Pride and privilege collide in a most novel and discordant tale of manners and misconduct, the repercussions of hasty judgments, and coming to appreciate the difference between superficial and actual goodness.
I find members of this next generation well-versed and well-rehearsed as it pertains to matters of theory, but practical application often eludes them. I imagine how tickled they were with their catchy couplet, blissfully unaware of its explosive and Faustian nature. Equally tone deaf was the choice of the kickoff song. While one could, in theory, entertain a discussion on the merits of Gaga and her standing in the zeitgeist, I hope that we can all agree that selecting a song entitled Bad Romance for a demonstration that celebrates radical self-acceptance, sets the wrong tenor and tone. A song, whose lyrical content contains the line “I want your disease”, used when considering the occasion and intended audience, exceeds the milieu of bad taste. Contrary to popular belief, we are still in the throes of an epidemic and such a pronouncement is not only crass but also highly irresponsible.
Queer, Trans and Intersex members of the community took center stage at this demonstration with lefty fringe gays, lesbians, and allies of all colors and persuasions providing backup support. Among them, a bloc marching under the banner “Queers for Palestine”. As the demo took off, the Queers for Palestine Bloc became increasingly larger, significantly dwarfing other blocs. It’s estimated, that at full force, they numbered close to 500. While the sheer number of Queers for Palestine participants might have been jealousy and envy-inducing for others, the fact that they were also there in support of B.D.S. (Boycott Divestment Sanctions against Israel) was the tipping point that caused the entire protest to come to an abrupt halt. Only two hundred meters traveled and an official request for the Queers for Palestine Bloc to disband was issued. At this moment, I pricked up and started paying closer attention. I knew whatever transpired next would be noteworthy and consequential. A few months prior, the German Parliament became the first in the European Union to pass a symbolic resolution that designated the B.D.S. movement as anti-Semitic. How Germany became the arbiter of what is and isn’t anti-Semitic is mind-boggling in and of itself.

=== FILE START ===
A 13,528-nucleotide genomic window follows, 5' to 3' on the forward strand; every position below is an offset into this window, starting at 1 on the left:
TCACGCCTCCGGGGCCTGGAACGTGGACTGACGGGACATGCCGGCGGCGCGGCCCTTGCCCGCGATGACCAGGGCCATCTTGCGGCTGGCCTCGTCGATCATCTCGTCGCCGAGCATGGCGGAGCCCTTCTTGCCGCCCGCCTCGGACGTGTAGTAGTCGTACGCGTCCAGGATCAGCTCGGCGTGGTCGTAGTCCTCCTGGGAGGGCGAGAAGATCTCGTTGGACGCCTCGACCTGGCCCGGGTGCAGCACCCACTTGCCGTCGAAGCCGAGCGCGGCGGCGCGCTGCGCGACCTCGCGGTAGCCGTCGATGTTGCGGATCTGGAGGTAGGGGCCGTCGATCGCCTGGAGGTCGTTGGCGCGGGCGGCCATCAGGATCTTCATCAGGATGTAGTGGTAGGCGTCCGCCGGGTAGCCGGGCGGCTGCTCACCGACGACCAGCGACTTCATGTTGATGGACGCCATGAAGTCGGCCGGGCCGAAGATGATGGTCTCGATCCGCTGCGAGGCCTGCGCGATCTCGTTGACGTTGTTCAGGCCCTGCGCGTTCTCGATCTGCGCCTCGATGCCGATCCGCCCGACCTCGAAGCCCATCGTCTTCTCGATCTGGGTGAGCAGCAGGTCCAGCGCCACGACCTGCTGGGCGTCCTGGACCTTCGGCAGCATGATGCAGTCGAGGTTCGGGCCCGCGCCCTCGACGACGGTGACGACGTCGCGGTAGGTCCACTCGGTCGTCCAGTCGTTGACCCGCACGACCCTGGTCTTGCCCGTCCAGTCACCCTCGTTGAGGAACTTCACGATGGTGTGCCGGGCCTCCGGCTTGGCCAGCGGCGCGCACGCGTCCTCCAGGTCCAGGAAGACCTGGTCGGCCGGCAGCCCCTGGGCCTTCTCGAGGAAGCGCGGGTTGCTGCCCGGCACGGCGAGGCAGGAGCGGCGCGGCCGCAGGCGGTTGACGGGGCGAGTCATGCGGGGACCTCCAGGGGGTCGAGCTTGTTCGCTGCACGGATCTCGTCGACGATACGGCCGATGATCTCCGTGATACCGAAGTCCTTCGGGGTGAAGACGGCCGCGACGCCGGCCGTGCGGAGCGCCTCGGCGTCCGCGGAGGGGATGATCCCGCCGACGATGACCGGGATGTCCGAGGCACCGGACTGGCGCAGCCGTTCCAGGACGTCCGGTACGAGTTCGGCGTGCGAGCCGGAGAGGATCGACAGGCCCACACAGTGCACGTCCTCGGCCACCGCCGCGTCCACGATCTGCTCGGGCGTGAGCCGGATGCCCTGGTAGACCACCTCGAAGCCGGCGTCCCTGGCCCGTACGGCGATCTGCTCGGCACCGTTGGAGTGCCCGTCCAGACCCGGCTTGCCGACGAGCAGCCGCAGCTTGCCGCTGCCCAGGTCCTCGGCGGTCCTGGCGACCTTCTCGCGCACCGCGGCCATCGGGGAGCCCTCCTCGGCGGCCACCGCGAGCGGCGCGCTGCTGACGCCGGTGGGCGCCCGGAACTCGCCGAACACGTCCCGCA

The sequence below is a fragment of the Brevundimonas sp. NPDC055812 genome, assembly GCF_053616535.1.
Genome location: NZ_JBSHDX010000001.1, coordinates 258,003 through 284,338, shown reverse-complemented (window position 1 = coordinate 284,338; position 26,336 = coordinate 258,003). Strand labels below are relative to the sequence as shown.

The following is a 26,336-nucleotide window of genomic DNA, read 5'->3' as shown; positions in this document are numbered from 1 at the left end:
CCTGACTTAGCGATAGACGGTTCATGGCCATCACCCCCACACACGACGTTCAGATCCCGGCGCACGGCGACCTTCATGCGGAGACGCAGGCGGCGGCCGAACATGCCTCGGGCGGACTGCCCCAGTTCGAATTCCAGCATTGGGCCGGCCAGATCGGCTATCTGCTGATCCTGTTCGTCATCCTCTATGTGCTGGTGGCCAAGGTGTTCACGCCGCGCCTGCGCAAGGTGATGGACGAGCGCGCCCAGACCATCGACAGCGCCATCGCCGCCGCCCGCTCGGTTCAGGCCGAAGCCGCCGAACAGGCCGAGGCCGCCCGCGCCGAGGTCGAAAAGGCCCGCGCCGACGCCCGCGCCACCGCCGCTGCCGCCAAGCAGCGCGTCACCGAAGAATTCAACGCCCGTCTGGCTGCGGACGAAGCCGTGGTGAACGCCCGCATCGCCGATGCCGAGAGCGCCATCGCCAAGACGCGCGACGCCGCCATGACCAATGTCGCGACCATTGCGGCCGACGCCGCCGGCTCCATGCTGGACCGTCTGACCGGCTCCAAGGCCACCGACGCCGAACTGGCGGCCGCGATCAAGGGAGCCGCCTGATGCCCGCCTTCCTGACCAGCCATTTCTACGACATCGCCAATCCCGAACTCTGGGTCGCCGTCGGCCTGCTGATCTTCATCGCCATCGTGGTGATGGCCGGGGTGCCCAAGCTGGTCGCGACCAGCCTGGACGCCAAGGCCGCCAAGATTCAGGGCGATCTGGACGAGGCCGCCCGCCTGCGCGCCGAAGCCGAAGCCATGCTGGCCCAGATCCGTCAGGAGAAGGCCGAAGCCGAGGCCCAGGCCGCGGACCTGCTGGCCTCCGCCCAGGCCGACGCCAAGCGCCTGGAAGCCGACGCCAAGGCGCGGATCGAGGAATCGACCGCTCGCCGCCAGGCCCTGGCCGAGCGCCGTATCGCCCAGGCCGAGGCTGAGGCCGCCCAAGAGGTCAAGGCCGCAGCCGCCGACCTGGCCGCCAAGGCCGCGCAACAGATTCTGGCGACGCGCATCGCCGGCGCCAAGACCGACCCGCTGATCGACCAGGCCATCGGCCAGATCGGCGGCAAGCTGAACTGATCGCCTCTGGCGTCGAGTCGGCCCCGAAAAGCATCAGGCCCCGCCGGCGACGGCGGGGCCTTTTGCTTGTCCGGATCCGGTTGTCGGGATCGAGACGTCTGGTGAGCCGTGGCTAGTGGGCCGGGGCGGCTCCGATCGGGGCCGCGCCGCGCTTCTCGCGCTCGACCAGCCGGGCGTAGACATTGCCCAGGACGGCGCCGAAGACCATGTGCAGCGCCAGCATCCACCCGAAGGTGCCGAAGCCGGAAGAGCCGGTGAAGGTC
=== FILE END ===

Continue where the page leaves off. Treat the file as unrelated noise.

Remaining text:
I suppose this is where I should invoke my background and personal connection to the events on the ground. Born in Jamaica in 1965 and immigrating to the USA in 1970, I am a product of what I like to refer to as The Projects of Liberation: Civil Rights, Women’s Rights and Gay Rights. I was fortunate enough to catch the first seismic shift in U.S. racial socio-economic progress. As a result, my family obtained a house in the suburbs, a luxury car in the garage and placed an offspring in the Ivy League. The proverbial American Dream: received, believed, received and achieved. Most of my life was spent addicted to our story of hard work and self-actualization, only to later realize it was all a myth, bolstered by luck, good timing, and access to opportunities that heretofore never existed for people “of color.”
America, as a nation as well as a notion, is a carefully constructed mythological miasma, born of deceit, reared on denial and sustained by dissimulation, delusion and darkness. If you are so inclined to embark on a fact-finding journey of truth, eventually you will not only begin to see but also see through the nefarious web that precariously binds the lores and legends of the land. I refer to this as the reckoning. The coming to terms with the lies you’ve been told and the lies you needed to tell yourself to survive the gaslighting, a byproduct of a duplicitous and racist environment. Exiting through the light, one is then able to discern sense from nonsense and to see things for what they are, not as you wish they should be.